- Kieran Darcy, ESPNNewYork.com
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NEW YORK -- Andy Pettitte had pitched so well this season -- 8-1 with a 2.46 ERA coming into Thursday night's game -- that he was probably due for a loss. And he got one in the Yankees' 7-1 defeat at the hands of the Phillies.
But he definitely should not take the blame for it.
The veteran left-hander, who turned 38 on Tuesday, gave the Yankees seven gutty innings. He relinquished three runs on six hits, sure. But only two of those runs were earned -- and remember, that's against the dangerous, although slumping, defending National League champs.
"I thought Andy was good," Yankees manager Joe Girardi said after the game. "He gave up two earned runs in seven innings. I thought he threw the ball well."
With the Yankees' high-octane offense, that's enough to get a win on most nights. But the Bronx Bombers were stymied for the second straight game. On Wednesday, they mustered just two runs off 47-year-old Jamie Moyer, tacking on another run in the ninth inning against Brad Lidge. On Thursday, they pushed across just one run against Kyle Kendrick & Co.
Pettitte breezed through his first three innings on Thursday, retiring all nine batters he faced. The Phillies scored their unearned run in the fourth. A slow roller toward third base slipped under the glove of the normally slick-fielding Ramiro Pena, allowing Shane Victorino to advance to second. Victorino subsequently scored on a Ryan Howard single.
Then in the fifth, Pettitte made his one big mistake. With one out and a runner on first base, he threw a 2-2 cutter to Victorino that was promptly deposited in the left-field seats.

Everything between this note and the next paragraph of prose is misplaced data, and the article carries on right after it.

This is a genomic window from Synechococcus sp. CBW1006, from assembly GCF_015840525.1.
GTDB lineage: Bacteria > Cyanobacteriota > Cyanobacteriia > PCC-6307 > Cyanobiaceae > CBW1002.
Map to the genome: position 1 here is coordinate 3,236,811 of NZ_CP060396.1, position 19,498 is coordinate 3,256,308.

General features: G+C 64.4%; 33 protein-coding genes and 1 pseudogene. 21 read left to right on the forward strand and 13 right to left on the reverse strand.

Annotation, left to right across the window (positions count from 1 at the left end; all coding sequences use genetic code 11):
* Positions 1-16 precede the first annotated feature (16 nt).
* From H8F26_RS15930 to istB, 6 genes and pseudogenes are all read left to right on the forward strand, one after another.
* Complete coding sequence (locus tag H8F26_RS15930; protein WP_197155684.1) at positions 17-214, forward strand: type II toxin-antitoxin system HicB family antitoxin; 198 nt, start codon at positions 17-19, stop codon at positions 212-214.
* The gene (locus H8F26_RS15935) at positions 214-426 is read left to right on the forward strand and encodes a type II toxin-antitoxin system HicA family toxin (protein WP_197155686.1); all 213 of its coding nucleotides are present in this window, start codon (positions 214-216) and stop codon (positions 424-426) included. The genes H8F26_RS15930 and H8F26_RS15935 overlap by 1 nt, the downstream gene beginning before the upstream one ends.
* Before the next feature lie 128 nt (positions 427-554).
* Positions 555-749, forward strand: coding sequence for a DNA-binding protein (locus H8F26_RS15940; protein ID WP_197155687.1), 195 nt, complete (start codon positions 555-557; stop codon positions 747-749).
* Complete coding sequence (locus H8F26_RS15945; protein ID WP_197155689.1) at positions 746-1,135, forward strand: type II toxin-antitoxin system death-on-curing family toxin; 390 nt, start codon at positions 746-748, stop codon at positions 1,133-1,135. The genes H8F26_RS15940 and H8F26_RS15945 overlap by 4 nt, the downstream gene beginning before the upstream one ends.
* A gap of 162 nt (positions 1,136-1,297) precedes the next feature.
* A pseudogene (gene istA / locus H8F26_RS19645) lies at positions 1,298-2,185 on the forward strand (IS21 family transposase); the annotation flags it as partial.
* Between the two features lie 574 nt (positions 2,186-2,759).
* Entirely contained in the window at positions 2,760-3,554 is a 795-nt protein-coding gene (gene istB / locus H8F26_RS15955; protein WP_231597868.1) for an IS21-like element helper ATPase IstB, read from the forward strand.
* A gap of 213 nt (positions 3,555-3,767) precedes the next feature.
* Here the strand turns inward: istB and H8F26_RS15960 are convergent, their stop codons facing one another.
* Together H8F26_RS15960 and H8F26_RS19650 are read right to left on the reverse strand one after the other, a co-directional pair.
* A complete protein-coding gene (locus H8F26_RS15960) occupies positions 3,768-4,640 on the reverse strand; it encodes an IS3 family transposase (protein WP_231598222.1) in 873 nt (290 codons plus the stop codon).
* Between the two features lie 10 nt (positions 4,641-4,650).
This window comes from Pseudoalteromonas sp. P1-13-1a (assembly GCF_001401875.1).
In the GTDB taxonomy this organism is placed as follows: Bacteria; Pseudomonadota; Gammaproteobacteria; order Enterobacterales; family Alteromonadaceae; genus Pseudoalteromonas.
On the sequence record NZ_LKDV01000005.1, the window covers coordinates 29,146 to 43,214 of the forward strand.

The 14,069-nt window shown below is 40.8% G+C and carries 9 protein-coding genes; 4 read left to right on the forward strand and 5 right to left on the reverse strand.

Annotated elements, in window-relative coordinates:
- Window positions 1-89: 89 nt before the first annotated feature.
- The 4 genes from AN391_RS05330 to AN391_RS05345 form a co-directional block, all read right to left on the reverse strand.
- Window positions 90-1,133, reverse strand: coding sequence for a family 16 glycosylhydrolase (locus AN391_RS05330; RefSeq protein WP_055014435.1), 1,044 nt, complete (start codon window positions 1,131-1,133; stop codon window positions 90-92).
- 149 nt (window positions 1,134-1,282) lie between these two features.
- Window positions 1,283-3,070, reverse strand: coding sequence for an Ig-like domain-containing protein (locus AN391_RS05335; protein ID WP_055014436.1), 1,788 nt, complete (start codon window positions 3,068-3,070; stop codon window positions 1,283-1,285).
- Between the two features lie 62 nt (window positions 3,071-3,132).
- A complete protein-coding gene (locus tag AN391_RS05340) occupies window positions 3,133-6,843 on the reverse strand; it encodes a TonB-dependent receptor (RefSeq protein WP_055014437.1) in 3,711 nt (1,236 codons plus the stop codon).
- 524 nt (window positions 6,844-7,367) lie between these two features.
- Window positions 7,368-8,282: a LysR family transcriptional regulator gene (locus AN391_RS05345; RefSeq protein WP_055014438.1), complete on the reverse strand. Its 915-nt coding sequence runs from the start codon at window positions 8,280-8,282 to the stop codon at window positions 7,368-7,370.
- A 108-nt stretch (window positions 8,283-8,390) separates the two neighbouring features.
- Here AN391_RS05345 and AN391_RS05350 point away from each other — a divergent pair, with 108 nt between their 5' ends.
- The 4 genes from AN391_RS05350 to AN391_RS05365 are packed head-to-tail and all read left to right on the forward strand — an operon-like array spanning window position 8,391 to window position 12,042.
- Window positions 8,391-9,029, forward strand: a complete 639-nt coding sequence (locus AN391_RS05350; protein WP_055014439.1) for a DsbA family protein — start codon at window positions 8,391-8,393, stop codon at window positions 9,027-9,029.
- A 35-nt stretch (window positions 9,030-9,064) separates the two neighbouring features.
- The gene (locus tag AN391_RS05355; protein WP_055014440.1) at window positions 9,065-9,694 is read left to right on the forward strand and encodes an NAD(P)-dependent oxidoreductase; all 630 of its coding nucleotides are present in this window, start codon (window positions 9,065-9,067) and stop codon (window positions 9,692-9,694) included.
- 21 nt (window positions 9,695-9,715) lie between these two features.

"It was just a stupid pitch on my part," a downtrodden Pettitte said afterward.
Pettitte used those words at least half a dozen times when speaking with reporters after the game. He mentioned how he wasn't "wholehearted" about the pitch selection he had made, including the fact that he had used a slide step. But mostly Pettitte just kept coming back to that phrase -- "a stupid pitch" -- seeming to take responsibility for the loss.
Meanwhile, the Yankees' bats were practically silent. Their only run came in the sixth inning on an RBI single by -- who else? -- Robinson Cano.
And in a long, drawn-out top of the seventh, Pettitte loaded the bases with one out, via a double and two walks (one of them intentional). But he got Polanco to hit into a force-out play at the plate.
Then came the most dramatic moment of the game. With practically the entire crowd on its feet, Pettitte delivered a 1-2 cutter down and away that Ryan Howard chased, and missed. Yankees fans roared, and Pettitte gave a ferocious Joba Chamberlain-like fist pump on his way to the dugout.
Speaking of Chamberlain, he was called upon in the ninth inning to keep the deficit at 3-1 and give the Yankees a chance to come back and tie or win the game in the bottom of the frame. Chamberlain faced three batters -- he gave up a double, a single and a walk. All three base runners subsequently scored.
Chamberlain did not speak to the media after the game.
But Pettitte did. And so did the Yankees' captain, Derek Jeter.
"You'd like to score for [Pettitte]," Jeter said. "He pitched well. He's done what he's done the entire year."
Yes, Pettitte did. Except, for the first time since May 20, he picked up a loss.
Pettitte also picked up another milestone. In his previous start, he became only the third pitcher in history to win 200 games as a Yankee. On Thursday, he passed Ron Guidry for second place on the all-time Yankees strikeout list.
But that was little consolation to him Thursday night.
Did Pettitte really make a stupid pitch to Victorino? Perhaps.
But this much can be said with certainty: It was a valiant effort.
And a loss for which he should not shoulder the blame.